By June, 2015, the death toll on the Bakken oil fields had risen to 74,
leading Politico Magazine to label the oil fields a "serial killer."
The label might be right. Since the beginning of the reccent boom,
Bakken has claimed a life, on average, once every six weeks. Many of those who
are killed are young men working in the oil fields for the first time,
unfamiliar with the risk of oil field accidents, or just young enough
and hungry enough for success that they risk it anyway.
The article further argues that the death toll at Bakken may be even higher
because the federal regulators in charge with overseeing job safety in
the oil fields do not have a comprehensive system for recording deaths
in the oil and gas industry.
The figures, compiled in part by the Center for Investigative Reporting,
are believed to be the first attempt at accounting for the human cost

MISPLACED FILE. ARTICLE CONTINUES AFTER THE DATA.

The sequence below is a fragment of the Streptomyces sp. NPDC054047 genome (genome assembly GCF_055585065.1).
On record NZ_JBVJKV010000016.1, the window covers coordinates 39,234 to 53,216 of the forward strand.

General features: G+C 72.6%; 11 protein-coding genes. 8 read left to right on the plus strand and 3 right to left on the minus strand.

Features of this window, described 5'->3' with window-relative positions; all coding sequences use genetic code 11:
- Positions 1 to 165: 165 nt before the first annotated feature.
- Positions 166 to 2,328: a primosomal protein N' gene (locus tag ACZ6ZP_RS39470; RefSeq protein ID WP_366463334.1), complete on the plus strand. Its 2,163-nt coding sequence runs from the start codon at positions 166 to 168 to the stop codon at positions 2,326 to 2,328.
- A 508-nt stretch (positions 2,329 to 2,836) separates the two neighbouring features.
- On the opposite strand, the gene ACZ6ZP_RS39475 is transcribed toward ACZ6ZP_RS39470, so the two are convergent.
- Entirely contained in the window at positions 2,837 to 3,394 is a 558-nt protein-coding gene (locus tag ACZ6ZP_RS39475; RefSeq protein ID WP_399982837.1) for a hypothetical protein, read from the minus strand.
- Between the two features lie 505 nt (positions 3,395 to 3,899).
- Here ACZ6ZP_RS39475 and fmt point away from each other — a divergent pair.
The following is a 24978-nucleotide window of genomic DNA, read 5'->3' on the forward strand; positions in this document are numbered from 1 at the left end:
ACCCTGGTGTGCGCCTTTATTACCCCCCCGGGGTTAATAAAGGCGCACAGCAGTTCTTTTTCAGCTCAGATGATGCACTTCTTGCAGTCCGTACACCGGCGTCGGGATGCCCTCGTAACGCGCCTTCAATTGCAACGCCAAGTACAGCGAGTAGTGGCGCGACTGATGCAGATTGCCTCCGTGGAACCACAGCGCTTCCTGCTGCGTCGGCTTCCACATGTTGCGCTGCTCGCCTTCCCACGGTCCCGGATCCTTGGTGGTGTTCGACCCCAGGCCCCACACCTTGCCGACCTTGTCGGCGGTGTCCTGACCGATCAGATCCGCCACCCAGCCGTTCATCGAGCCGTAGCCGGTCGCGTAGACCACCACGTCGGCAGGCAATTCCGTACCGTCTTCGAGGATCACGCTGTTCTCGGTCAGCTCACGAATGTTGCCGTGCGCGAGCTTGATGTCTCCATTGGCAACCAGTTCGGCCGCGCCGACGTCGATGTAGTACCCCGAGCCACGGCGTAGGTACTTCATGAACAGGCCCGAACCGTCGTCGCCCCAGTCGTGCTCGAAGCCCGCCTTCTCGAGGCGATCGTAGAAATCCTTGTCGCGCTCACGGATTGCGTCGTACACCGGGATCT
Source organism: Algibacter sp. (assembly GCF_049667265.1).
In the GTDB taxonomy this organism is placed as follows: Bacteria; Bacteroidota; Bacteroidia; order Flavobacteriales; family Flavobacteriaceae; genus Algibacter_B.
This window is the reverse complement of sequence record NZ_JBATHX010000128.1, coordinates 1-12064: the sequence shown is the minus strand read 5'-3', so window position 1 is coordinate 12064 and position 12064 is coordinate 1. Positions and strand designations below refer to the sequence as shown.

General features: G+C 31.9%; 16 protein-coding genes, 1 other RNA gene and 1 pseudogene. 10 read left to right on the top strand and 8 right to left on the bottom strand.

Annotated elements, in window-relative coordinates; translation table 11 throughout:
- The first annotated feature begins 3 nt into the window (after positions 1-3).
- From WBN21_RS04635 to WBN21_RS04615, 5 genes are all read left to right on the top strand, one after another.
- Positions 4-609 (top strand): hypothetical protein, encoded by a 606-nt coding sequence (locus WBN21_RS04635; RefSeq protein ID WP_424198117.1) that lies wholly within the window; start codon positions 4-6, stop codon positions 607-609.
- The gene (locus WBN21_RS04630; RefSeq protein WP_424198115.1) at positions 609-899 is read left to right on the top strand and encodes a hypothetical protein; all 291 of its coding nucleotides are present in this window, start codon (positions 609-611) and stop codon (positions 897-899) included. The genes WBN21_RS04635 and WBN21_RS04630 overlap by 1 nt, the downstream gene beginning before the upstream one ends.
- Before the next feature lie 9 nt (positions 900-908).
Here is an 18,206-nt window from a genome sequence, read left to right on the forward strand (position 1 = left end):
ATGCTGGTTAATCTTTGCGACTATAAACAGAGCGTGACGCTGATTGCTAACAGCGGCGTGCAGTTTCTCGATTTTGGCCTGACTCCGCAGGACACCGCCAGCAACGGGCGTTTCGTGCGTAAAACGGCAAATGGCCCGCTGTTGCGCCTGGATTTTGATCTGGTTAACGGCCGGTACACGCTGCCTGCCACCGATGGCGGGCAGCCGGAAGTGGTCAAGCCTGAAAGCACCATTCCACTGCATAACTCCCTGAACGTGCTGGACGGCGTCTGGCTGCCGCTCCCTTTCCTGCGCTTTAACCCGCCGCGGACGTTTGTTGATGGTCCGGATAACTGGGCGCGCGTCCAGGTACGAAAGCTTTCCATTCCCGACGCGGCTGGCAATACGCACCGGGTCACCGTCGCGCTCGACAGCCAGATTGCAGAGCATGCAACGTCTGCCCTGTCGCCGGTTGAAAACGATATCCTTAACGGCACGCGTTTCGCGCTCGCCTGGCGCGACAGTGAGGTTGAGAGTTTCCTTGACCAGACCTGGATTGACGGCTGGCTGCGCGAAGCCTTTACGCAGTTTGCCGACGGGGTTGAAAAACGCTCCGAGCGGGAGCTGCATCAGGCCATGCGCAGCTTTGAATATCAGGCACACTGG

of cheap gas. The accusation is that oil and gas companies shroud themselves
from responsibility and settlements for the victims' families, by
creating webs of holding companies and subsidiaries.
Proving who was responsible for an injury or death in the Bakken oil fields
is often left to the survivors who have to try to piece together the information
from the testimony of witnesses who might still rely on the same oil company
for their livelihood.
At Odegaard Braukmann Law, we specialize in unweaving the corporate webs
that try to mask responsibility and getting workers what they deserve.
If someone you love has been injured or killed working at Bakken,